Being the 44th running of Super DIRT Week we knew that there would be room for drama. Our first came when we saw who was sitting in the No. 14J. It was the very recognizable, Jimmy Horton. Jimmy has been in 39 previous Super DIRT Week shows and is a two-time winner of the big event in 1987 and 1994. We spoke with crew chief on the car, Gary Balough, a four-time SDW winner, and found out the rest of the story of why Horton was sitting in the No. 14J. It seems that Balough’s original driver Alan Johnson wanted several changes made to the new TEO chassis car and Balough disagreed because he had set the car up for the mile. One thing that Alan wanted changed was the shocks and said to Balough, “If you don’t make the changes, you can look for another driver.” Balough responded, “I have another driver.” It was Horton and that was why, Horton was sitting in the car Thursday making adjustments so that he could take the car out for time trials. Later in the week on Saturday when we saw the car, Horton had changed one more thing. It was now the No. 12a in honor of Jack Johnson, two time winner of the Syracuse 200 and a good friend of Horton’s. After only sitting in the car for a few hours, Jimmy turned one of the fastest times on Thursday. On Sunday Horton had a good run in the Syracuse 200 and finished 16th, the last driver on the lead lap.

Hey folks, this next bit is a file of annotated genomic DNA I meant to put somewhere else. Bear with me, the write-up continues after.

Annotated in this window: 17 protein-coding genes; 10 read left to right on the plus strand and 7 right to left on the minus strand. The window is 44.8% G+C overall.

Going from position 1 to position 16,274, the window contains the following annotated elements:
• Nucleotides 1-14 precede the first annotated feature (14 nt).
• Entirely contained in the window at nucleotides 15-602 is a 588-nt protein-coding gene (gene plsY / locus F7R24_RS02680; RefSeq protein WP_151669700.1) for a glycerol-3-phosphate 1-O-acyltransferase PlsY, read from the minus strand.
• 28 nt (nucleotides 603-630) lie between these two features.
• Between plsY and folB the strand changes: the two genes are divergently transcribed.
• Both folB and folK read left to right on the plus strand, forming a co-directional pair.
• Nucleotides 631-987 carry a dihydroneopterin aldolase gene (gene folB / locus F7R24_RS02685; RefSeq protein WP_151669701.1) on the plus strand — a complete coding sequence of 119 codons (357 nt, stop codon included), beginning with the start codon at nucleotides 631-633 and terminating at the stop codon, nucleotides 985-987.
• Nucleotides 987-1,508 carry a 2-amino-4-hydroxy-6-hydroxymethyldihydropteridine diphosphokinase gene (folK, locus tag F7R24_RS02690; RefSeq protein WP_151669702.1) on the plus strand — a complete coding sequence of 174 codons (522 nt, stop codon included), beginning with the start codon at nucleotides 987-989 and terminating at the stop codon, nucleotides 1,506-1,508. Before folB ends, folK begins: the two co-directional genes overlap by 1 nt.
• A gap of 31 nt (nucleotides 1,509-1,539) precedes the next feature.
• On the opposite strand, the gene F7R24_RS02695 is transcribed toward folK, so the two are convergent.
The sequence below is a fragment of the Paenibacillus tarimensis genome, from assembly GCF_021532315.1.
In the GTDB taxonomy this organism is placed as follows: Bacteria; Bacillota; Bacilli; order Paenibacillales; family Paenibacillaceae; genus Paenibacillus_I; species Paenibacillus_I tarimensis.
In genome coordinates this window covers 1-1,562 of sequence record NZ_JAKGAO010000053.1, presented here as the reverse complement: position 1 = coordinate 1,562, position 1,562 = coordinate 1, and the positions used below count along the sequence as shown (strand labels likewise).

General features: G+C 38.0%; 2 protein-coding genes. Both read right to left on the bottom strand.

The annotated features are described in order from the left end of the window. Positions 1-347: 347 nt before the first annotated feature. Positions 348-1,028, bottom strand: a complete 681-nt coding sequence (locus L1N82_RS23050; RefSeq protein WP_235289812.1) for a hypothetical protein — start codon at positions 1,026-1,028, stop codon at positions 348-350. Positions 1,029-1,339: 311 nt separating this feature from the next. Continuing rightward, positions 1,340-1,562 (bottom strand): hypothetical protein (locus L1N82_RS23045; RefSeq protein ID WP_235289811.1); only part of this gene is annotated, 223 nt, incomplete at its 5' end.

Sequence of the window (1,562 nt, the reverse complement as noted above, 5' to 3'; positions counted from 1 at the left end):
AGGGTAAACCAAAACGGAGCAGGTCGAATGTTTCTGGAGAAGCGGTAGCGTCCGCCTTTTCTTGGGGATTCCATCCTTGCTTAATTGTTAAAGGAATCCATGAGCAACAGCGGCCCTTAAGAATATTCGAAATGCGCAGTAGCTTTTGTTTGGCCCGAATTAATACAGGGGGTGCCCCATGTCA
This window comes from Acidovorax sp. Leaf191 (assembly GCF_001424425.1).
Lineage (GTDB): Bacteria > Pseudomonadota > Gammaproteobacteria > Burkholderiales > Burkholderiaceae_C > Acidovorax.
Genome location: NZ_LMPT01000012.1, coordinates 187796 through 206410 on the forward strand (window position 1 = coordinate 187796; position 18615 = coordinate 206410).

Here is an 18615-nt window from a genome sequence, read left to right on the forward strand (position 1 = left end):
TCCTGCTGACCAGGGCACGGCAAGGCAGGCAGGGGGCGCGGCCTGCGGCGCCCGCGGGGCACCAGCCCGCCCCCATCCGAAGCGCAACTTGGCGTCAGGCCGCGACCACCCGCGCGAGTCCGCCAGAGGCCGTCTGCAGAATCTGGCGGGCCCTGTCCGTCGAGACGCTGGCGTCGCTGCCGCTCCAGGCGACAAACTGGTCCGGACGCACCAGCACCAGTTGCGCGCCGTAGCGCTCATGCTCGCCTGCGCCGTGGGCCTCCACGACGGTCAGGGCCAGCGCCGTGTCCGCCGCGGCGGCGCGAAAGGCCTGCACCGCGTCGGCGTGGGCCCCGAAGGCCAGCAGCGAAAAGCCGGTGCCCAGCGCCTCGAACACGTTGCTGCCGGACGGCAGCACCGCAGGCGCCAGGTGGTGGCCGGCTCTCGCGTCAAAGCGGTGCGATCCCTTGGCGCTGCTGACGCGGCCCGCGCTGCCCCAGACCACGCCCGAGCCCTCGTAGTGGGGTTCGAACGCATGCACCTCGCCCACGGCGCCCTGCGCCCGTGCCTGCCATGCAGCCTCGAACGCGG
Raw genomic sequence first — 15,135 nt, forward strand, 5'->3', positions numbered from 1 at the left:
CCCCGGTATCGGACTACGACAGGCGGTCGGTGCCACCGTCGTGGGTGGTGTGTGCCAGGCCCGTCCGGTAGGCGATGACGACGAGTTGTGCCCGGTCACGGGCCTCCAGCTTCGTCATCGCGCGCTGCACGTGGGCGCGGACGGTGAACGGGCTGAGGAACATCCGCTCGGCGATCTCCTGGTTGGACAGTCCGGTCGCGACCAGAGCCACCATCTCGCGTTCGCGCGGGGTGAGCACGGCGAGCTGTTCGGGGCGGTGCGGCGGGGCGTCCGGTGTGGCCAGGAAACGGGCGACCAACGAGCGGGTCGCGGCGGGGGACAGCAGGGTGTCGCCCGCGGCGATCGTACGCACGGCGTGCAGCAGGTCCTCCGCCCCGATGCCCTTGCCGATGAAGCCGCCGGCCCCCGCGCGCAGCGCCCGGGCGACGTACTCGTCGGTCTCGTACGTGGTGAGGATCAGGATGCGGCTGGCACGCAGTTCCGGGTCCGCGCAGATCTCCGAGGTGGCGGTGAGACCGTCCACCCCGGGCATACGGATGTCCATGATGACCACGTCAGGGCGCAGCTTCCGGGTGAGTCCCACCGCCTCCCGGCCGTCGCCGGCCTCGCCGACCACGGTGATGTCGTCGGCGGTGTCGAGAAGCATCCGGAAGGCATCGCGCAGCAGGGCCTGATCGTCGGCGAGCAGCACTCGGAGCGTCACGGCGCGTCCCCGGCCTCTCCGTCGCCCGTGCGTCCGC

EdandBetty4 (1200x900)While sitting in the grandstands for time trials on Thursday we noticed a special tribute car numbered 31M. On the rear quarter panel was the likeness of NYS Trooper, A. J. Sperr and the car was driven by Jimmy Maier. We later found out that Maier is a regular at Canandaigua and the car was painted to honor the memory of Trooper Sperr who was a good friend of the Maier family and had worked on their family farm when he was a boy. Jimmy and his family never wanted the memory of Trooper Sperr to be forgotten so they came up with a way to preserve it for the finale of Super DIRT Week at the fairgrounds. Trooper Sperr was killed over 10 years ago in Big Flats, NY when he was fatally wounded while conducting a routine traffic stop. He unknowingly pulled over two bank robbers. Trooper Sperr was shot by one of them and was still able to wound both of the suspects. It’s great to see that someone cares enough to remember a fallen trooper.